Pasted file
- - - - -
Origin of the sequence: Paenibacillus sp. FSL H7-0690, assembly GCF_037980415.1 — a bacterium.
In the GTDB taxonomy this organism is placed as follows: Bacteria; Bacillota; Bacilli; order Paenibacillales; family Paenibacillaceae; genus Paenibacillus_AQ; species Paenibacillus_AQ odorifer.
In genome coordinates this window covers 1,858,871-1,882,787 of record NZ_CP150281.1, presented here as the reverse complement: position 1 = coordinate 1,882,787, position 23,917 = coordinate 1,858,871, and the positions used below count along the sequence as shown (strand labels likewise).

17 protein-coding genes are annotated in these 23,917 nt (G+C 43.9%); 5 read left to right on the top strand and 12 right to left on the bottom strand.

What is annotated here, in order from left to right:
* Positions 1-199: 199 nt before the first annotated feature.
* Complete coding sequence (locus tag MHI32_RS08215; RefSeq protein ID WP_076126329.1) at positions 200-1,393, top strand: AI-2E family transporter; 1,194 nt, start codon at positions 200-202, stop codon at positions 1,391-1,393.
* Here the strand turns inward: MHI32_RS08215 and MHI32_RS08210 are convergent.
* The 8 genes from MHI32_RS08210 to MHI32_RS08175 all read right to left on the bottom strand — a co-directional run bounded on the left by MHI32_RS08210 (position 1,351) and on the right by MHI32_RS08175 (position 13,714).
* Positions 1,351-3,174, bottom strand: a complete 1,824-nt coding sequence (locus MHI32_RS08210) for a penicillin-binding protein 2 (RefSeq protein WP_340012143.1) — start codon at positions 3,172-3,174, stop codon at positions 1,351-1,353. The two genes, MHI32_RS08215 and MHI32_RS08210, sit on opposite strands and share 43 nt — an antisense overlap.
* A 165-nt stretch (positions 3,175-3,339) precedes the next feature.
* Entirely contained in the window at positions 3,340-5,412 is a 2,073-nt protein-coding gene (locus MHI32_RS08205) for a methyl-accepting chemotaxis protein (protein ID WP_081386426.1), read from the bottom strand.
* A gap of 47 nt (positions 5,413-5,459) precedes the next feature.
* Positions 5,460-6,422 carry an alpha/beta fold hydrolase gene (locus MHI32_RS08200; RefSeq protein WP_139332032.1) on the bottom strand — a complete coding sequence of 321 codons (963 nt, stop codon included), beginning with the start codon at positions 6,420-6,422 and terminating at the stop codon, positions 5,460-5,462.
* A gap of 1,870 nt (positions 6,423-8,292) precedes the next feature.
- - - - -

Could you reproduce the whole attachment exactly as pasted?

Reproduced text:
Origin of the sequence: Paenibacillus sp. FSL H7-0690, assembly GCF_037980415.1 — a bacterium.
In the GTDB taxonomy this organism is placed as follows: Bacteria; Bacillota; Bacilli; order Paenibacillales; family Paenibacillaceae; genus Paenibacillus_AQ; species Paenibacillus_AQ odorifer.
In genome coordinates this window covers 1,858,871-1,882,787 of record NZ_CP150281.1, presented here as the reverse complement: position 1 = coordinate 1,882,787, position 23,917 = coordinate 1,858,871, and the positions used below count along the sequence as shown (strand labels likewise).

17 protein-coding genes are annotated in these 23,917 nt (G+C 43.9%); 5 read left to right on the top strand and 12 right to left on the bottom strand.

What is annotated here, in order from left to right:
* Positions 1-199: 199 nt before the first annotated feature.
* Complete coding sequence (locus tag MHI32_RS08215; RefSeq protein ID WP_076126329.1) at positions 200-1,393, top strand: AI-2E family transporter; 1,194 nt, start codon at positions 200-202, stop codon at positions 1,391-1,393.
* Here the strand turns inward: MHI32_RS08215 and MHI32_RS08210 are convergent.
* The 8 genes from MHI32_RS08210 to MHI32_RS08175 all read right to left on the bottom strand — a co-directional run bounded on the left by MHI32_RS08210 (position 1,351) and on the right by MHI32_RS08175 (position 13,714).
* Positions 1,351-3,174, bottom strand: a complete 1,824-nt coding sequence (locus MHI32_RS08210) for a penicillin-binding protein 2 (RefSeq protein WP_340012143.1) — start codon at positions 3,172-3,174, stop codon at positions 1,351-1,353. The two genes, MHI32_RS08215 and MHI32_RS08210, sit on opposite strands and share 43 nt — an antisense overlap.
* A 165-nt stretch (positions 3,175-3,339) precedes the next feature.
* Entirely contained in the window at positions 3,340-5,412 is a 2,073-nt protein-coding gene (locus MHI32_RS08205) for a methyl-accepting chemotaxis protein (protein ID WP_081386426.1), read from the bottom strand.
* A gap of 47 nt (positions 5,413-5,459) precedes the next feature.
* Positions 5,460-6,422 carry an alpha/beta fold hydrolase gene (locus MHI32_RS08200; RefSeq protein WP_139332032.1) on the bottom strand — a complete coding sequence of 321 codons (963 nt, stop codon included), beginning with the start codon at positions 6,420-6,422 and terminating at the stop codon, positions 5,460-5,462.
* A gap of 1,870 nt (positions 6,423-8,292) precedes the next feature.